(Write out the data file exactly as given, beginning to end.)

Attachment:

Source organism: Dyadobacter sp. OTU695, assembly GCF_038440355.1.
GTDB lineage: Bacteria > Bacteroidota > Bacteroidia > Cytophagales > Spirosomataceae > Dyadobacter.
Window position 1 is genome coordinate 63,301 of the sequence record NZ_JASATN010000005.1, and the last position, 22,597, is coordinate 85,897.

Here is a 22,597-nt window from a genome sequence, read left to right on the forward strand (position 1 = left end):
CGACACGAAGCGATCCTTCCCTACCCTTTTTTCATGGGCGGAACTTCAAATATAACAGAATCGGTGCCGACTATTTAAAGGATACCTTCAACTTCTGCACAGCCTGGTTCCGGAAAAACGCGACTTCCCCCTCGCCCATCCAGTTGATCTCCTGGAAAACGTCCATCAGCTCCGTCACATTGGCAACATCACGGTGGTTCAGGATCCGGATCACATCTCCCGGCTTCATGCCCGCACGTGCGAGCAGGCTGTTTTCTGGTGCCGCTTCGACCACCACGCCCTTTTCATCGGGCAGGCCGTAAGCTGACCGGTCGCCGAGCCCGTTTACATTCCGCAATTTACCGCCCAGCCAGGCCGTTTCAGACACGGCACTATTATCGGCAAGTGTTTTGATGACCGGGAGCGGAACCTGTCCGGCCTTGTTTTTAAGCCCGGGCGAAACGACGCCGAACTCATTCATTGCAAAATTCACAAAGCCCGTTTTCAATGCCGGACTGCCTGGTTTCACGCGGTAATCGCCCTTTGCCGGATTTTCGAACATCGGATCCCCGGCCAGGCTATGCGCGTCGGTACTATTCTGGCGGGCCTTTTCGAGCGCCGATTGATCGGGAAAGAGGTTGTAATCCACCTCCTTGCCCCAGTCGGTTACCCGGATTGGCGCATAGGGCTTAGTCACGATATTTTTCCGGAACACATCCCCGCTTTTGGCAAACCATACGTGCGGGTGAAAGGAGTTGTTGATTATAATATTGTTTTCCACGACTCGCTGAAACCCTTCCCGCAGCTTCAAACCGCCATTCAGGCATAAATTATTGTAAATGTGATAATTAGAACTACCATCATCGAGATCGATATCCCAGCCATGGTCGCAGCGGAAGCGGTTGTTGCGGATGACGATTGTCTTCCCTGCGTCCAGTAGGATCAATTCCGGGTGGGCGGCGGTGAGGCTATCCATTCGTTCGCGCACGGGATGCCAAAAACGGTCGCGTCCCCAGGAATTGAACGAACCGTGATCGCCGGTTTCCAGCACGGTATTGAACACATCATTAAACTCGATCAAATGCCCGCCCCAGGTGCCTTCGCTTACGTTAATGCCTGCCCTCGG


Source organism: Dyadobacter sp. OTU695, assembly GCF_038440355.1.
GTDB lineage: Bacteria > Bacteroidota > Bacteroidia > Cytophagales > Spirosomataceae > Dyadobacter.
Window position 1 is genome coordinate 63,301 of the sequence record NZ_JASATN010000005.1, and the last position, 22,597, is coordinate 85,897.

Here is a 22,597-nt window from a genome sequence, read left to right on the forward strand (position 1 = left end):
CGACACGAAGCGATCCTTCCCTACCCTTTTTTCATGGGCGGAACTTCAAATATAACAGAATCGGTGCCGACTATTTAAAGGATACCTTCAACTTCTGCACAGCCTGGTTCCGGAAAAACGCGACTTCCCCCTCGCCCATCCAGTTGATCTCCTGGAAAACGTCCATCAGCTCCGTCACATTGGCAACATCACGGTGGTTCAGGATCCGGATCACATCTCCCGGCTTCATGCCCGCACGTGCGAGCAGGCTGTTTTCTGGTGCCGCTTCGACCACCACGCCCTTTTCATCGGGCAGGCCGTAAGCTGACCGGTCGCCGAGCCCGTTTACATTCCGCAATTTACCGCCCAGCCAGGCCGTTTCAGACACGGCACTATTATCGGCAAGTGTTTTGATGACCGGGAGCGGAACCTGTCCGGCCTTGTTTTTAAGCCCGGGCGAAACGACGCCGAACTCATTCATTGCAAAATTCACAAAGCCCGTTTTCAATGCCGGACTGCCTGGTTTCACGCGGTAATCGCCCTTTGCCGGATTTTCGAACATCGGATCCCCGGCCAGGCTATGCGCGTCGGTACTATTCTGGCGGGCCTTTTCGAGCGCCGATTGATCGGGAAAGAGGTTGTAATCCACCTCCTTGCCCCAGTCGGTTACCCGGATTGGCGCATAGGGCTTAGTCACGATATTTTTCCGGAACACATCCCCGCTTTTGGCAAACCATACGTGCGGGTGAAAGGAGTTGTTGATTATAATATTGTTTTCCACGACTCGCTGAAACCCTTCCCGCAGCTTCAAACCGCCATTCAGGCATAAATTATTGTAAATGTGATAATTAGAACTACCATCATCGAGATCGATATCCCAGCCATGGTCGCAGCGGAAGCGGTTGTTGCGGATGACGATTGTCTTCCCTGCGTCCAGTAGGATCAATTCCGGGTGGGCGGCGGTGAGGCTATCCATTCGTTCGCGCACGGGATGCCAAAAACGGTCGCGTCCCCAGGAATTGAACGAACCGTGATCGCCGGTTTCCAGCACGGTATTGAACACATCATTAAACTCGATCAAATGCCCGCCCCAGGTGCCTTCGCTTACGTTAATGCCTGCCCTCGG